Lumley Castle

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Lumley Castle

Lumley Castle is a 14th-century quadrangular castle at Chester-le-Street in the North of England, near to the city of Durham and a property of the Earl of Scarbrough. It is a Grade I listed building.[1]

History[edit]

Lumley Castle on a copperplate print in the 18th century
Lumley Castle in 2005

It is named for its original creator, Sir Ralph Lumley, who converted his family manor house into a castle in 1389 after returning from wars in Scotland. However, after being implicated in a plot to overthrow Henry IV he was imprisoned and ultimately executed, forfeiting his lands to the Earl of Somerset. In 1421 the ownership of the Castle reverted to Sir Ralph Lumley's grandson, Thomas.

By the nineteenth century, the castle had become the residence of the Bishop of Durham, after Bishop Van Mildert gave his residence of Durham Castle to the newly founded University of Durham. The castle thus became a hall of residence for University College, Durham. Castlemen, as the students of University College, Durham are known, spent their first year at Lumley Castle and subsequent years in the Castle at Durham. Lumley Castle was sold in the 1960s by University College to fund the building of the 'Moatside' residential halls in central Durham, in order to keep all students on the same site.[2] The role of Lumley Castle in University College's history is still commemorated by students in the biannual 'Lumley Run'.

The castle was the historic seat of the Earls of Scarbrough.

Today[edit]

In 1976, management of the castle was handed over to No Ordinary Hotels (although the property is still in the possession of Lord Scarbrough), who had the castle turned into the 73-bedroomed hotel it is today. It is also a picturesque backdrop for Durham County Cricket Club's Emirates Durham International Cricket Ground, which was first used in 1995, and often houses visiting cricket teams.[3]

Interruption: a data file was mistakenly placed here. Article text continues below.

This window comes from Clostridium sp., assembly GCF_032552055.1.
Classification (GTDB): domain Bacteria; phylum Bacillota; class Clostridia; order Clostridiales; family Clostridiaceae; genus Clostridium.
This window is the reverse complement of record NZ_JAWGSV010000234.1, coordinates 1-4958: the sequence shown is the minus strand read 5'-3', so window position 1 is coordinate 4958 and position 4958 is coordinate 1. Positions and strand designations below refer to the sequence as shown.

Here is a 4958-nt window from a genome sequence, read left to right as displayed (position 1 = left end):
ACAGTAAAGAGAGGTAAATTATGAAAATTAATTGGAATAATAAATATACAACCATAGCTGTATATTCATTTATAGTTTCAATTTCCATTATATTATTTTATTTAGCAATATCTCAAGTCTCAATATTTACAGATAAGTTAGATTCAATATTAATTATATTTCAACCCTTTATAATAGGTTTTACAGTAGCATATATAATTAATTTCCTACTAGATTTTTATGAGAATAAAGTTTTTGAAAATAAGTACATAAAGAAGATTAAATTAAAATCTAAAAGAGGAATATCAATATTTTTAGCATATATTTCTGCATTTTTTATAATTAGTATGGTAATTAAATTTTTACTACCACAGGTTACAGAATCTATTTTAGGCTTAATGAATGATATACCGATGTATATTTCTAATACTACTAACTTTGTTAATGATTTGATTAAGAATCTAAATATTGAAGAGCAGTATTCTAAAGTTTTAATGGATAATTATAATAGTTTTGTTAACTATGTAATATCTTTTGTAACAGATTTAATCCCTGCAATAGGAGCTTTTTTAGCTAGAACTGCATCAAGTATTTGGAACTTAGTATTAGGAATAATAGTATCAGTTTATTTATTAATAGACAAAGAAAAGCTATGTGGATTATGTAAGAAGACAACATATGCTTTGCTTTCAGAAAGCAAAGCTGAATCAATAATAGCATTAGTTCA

Hauntings[edit]

The castle is believed to one of the most haunted places in County Durham, which includes a story about a woman named Lily Lumley who married Ralph Lumley.[4][5] In reality, the said Ralph de Lumley, 1st Baron Lumley (c. 1360 – January 1400) was married to Eleanor Neville. But in a tale called The Lily of Lumley he has a previous wife.[6] She was supposedly thrown down a well in the castle grounds by two priests for rejecting the Catholic faith, [7] who then told Baron Lumley she left him to become a nun. Her ghost is said to float up from the well and haunts the castle.[8] A contemporary romance of Medieval times, the tale was based on a legend of a lady of Lumley who was murdered. This woman is not identified in family pedigrees.[6] Nevertheless, in 2000 and 2005, visiting cricketers staying at the castle claimed to have witnessed paranormal activity.[2][9][10] Several members of the 2005 Australian tour party recounted the strong effect its reputation and setting had on them.[11]

See also[edit]

References[edit]

  1. ^ N. Pevsner revised E. Williamson (1983). "Little Lumley/Lumley Park listing detail and architectural description". Images of England. Retrieved 2012-06-11. 
  2. ^ a b "Top ten haunted universities". telegraph.co.uk. 
  3. ^ "Welcome to Lumley Castle Hotel and Restaurant". Sunderland Echo. 
  4. ^ "Enough to send a chill down your spine". Durham Times. 9 April 2010. 
  5. ^ "County Durham's haunted history". BBC. 2 March 2010. 
  6. ^ a b Milner, E. (1904). Records of the Lumleys of Lumley Castle (pp.11). G. Bell. Google Books.
  7. ^ "Ghosts & Legends". thisisdurham.com. 
  8. ^ "Haunted Castles - Lumley Castle". ncl.ac.uk. 
  9. ^ "England v West Indies: Preview". telegraph.co.uk. 13 May 2009. 
  10. ^ "Aussies spooked". BBC Sport. 22 June 2005. 
  11. ^ Williamson, Martin (June 15, 2013). "Rewind to 2005: 'Scared dinkum' and dead-drunk Australians". Cricinfo Magazine. ESPN Cricinfo. Retrieved 26 June 2013. 

External links[edit]


Coordinates: 54°51′17″N 1°33′11″W / 54.85472°N 1.55293°W / 54.85472; -1.55293